Thursday, October 31, 2013

A Very Scary Book for All Hallows' Eve

Dear Misfits,
The consensus at our book discussion  last Wednesday was that Charles Williams All Hallows' Eve is a very scary book! We also agreed that it is also one of the strangest novels we've ever read.  The story is oddly compelling; just as you are about to give up on it, Williams hooks you with some unexpected revelation, a weird twist in the plot, or some unspeakable evil presents itself.  At the same time, it is a strangely spiritual and deeply religious novel.  Charles Williams was one of the Inklings and friend of C.S. Lewis and J.R.R. Tolkien. It has been widely noted that Williams' had a profound influence on his Oxford friend in Lewis' That Hideous Strength (the last book in Lewis's space trilogy...see our upcoming books for December-February) and in The Great Divorce. Williams was also a friend of T.S Eliot who wrote the preface to this book.

One Misfit mentioned at the meeting that the novel could be scripted for a modern special effects horror movie in the Stephen King genre.  It was also noted that Williams' Descent into Hell is regarded as his best novel.  We will read that in the near future.  For those interested in learning more about Charles Williams, we recommend you visit the web site of the Charles Williams Society at  It is very good.

Next Month:  We will again read a work by William Shakespeare who the Misfits unanimously agree is one of the greatest Catholic authors in literature. (We have consensus in that regard!)  We will read King Lear, one of Shakespeare's darkest tragedies.  The play tells the story of the foolish and Job-like Lear, who divides his kingdom among his daughters, as he does his affections, according to vanity and whim. Lear’s failure as a father engulfs himself and his world in turmoil and tragedy.   There are at least 11 film versions of this play with critics widely divided on which is best.  That said, many agree that the 2009 film with Ian McKellen as Lear is perhaps at the top of the list.

The play is available from Amazon in many editions, some for as little as $6.26 in paperback.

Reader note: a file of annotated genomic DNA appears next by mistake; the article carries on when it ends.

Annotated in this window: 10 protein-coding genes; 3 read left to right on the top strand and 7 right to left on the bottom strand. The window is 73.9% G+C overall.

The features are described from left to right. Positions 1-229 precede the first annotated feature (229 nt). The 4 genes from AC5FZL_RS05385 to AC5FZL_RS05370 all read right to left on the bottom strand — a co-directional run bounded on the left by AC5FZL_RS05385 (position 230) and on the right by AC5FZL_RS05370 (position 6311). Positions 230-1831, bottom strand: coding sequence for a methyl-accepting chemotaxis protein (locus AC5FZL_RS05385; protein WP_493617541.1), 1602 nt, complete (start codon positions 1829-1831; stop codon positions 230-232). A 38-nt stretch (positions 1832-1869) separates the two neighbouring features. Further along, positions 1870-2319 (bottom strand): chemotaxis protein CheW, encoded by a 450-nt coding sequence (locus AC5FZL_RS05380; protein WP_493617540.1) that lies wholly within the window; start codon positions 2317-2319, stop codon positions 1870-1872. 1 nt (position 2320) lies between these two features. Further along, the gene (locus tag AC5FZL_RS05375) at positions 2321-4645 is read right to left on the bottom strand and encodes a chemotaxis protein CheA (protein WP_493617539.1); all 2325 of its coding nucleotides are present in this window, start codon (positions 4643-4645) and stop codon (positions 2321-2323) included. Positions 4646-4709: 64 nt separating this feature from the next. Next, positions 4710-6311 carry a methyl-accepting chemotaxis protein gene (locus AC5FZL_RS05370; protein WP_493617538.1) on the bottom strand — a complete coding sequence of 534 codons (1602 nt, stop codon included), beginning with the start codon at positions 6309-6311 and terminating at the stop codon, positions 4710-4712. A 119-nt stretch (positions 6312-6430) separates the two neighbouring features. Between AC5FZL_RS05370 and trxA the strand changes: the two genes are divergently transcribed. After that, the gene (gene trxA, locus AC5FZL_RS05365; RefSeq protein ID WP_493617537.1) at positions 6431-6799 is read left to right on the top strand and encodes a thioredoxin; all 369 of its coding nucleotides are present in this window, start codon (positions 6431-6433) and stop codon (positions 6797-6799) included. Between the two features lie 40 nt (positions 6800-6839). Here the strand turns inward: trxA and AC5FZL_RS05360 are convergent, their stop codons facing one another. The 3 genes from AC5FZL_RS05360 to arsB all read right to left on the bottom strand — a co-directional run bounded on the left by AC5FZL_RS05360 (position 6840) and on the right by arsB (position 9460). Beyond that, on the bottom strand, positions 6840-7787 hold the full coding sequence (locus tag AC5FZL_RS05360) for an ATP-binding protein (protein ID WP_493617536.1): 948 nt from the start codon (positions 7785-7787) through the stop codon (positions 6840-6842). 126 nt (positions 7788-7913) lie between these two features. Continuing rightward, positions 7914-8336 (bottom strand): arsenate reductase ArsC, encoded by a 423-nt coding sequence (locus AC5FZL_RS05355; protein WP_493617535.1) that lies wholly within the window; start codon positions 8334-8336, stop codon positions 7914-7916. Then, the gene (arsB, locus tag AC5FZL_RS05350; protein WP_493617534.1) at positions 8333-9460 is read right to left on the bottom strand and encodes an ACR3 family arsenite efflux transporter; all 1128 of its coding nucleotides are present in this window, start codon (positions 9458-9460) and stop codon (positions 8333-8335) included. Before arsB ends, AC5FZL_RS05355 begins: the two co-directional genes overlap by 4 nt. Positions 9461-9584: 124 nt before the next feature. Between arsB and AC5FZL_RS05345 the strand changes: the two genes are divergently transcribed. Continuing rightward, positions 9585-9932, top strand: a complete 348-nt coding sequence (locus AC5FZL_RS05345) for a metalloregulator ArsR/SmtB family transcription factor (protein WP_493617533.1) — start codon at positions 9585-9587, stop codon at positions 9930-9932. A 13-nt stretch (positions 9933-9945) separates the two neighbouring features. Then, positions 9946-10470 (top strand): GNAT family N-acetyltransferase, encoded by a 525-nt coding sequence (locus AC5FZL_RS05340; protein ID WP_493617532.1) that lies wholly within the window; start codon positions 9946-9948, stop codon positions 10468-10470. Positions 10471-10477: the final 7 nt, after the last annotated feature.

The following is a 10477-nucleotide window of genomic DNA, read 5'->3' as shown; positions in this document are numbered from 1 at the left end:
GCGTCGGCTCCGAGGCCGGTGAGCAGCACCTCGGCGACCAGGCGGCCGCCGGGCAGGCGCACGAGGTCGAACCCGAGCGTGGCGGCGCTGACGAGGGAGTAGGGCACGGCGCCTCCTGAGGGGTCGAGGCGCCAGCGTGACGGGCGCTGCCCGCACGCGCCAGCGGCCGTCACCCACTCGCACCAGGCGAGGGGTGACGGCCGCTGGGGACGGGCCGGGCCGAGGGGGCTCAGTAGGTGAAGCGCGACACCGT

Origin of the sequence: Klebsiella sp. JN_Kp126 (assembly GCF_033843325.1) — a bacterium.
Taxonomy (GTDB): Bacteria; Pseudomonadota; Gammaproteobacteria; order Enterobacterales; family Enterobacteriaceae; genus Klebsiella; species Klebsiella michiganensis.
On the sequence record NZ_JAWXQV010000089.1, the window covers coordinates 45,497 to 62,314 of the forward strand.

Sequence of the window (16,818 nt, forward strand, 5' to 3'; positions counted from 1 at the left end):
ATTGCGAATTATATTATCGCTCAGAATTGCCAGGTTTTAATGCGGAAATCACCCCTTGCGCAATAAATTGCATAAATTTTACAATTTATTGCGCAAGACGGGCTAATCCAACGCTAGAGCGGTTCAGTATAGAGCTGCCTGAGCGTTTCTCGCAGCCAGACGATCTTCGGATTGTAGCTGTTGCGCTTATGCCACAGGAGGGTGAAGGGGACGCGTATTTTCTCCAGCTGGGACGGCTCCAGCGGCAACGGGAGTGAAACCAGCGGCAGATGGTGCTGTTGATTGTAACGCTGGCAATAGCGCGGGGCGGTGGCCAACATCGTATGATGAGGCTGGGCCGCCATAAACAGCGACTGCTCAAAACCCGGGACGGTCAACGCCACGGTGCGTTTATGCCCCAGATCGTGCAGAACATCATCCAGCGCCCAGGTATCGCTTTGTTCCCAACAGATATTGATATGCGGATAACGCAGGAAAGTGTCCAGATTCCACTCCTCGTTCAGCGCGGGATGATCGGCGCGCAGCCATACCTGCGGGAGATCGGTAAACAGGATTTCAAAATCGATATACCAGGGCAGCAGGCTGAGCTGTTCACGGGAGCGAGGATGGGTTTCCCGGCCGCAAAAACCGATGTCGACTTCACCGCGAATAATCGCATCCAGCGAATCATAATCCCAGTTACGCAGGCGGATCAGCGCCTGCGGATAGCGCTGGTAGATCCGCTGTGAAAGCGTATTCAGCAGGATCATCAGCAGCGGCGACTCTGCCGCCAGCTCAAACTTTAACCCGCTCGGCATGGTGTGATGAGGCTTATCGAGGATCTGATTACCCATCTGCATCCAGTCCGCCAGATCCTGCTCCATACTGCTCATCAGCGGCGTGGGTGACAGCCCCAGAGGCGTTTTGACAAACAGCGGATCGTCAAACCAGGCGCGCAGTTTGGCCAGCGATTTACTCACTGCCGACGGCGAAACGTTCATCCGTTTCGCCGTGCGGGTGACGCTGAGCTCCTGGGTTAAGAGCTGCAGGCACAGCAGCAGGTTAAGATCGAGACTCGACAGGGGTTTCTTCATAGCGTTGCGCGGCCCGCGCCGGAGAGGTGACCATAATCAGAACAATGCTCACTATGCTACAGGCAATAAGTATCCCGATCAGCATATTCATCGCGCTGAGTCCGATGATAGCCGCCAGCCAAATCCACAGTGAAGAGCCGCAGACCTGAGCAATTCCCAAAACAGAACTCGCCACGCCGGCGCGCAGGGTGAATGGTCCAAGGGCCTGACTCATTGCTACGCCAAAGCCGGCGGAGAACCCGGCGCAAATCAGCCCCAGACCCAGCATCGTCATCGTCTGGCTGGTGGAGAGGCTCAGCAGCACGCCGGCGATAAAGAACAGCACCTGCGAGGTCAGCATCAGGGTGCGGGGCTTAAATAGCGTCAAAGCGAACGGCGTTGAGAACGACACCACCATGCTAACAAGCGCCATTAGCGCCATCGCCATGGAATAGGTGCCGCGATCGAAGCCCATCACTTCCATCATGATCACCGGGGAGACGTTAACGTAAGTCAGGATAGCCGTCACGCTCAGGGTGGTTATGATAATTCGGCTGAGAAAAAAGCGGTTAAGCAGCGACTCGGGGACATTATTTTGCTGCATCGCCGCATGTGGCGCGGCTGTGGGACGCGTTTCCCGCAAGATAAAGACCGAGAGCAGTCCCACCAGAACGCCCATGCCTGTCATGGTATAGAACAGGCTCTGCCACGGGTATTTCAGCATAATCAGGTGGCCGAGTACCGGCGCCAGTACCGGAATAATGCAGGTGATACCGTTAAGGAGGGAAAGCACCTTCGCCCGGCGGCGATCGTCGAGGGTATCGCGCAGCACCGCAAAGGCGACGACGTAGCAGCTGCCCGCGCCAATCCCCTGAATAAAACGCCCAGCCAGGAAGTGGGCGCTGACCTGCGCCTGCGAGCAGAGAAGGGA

In December, the Misfits will begin reading C. S. Lewis’ classic Space Trilogy.  We will start with Out of the Silent Planet which begins the adventures of the remarkable Dr. Ransom. Dr. Ransom is abducted by a megalomaniacal physicist and his accomplice and taken via spaceship to the red planet of Malacandra.  The physicist is in need of a human sacrifice, and Dr. Ransom was selected to fill that role. Once on the planet, however, Ransom eludes his captors, risking his life and his chances of returning to Earth, becoming a stranger in a land that is enchanting in its difference from Earth and instructive in its similarity. Even though it was first published in 1943, Out of the Silent Planet remains a topically current, very modern read.

The Space Trilogy, continues with Perelandra (our January, 2014 book) and concludes with That Hideous Strength (our February, 2014 book).

And for those interested, I have attached two lists: A list of Books Read and  A List of Authors we have read since our beginning in September, 2002.

Finally, I will make another plug for Chris Hagen’s excellent blog Ex Libris Theologicis.  This time, I recommend you go there to read Misfit Tom Loomes wonderfuly written essay,  “Bare ruin’d choirs where late the sweet birds sang”:The dissolution of Catholic libraries during the period 1967 to 1996 -a personal and anecdotal account.  I guarantee that you will be moved by Tom’s account of the unwarranted destruction of the priceless libraries that occurred at Catholic Universities, Seminaries, and Convents over the past 40 years.  It is a very compelling read.  You will not be able to put it down once you start reading it!  To read Tom’s essay, go to:

I conclude with a reminder:  we always meet at 7:00 pm on the second Wednesday of every month in the St. Thomas More Library Room, the Church of St. Michael, Stillwater, MN.  Therefore, our next meeting will be at 7:00 pm on Wednesday, November 13, 2013 . (Our meetings and discussion always end at 8:30 pm.)

Warmest regards,

Misfit Buzz

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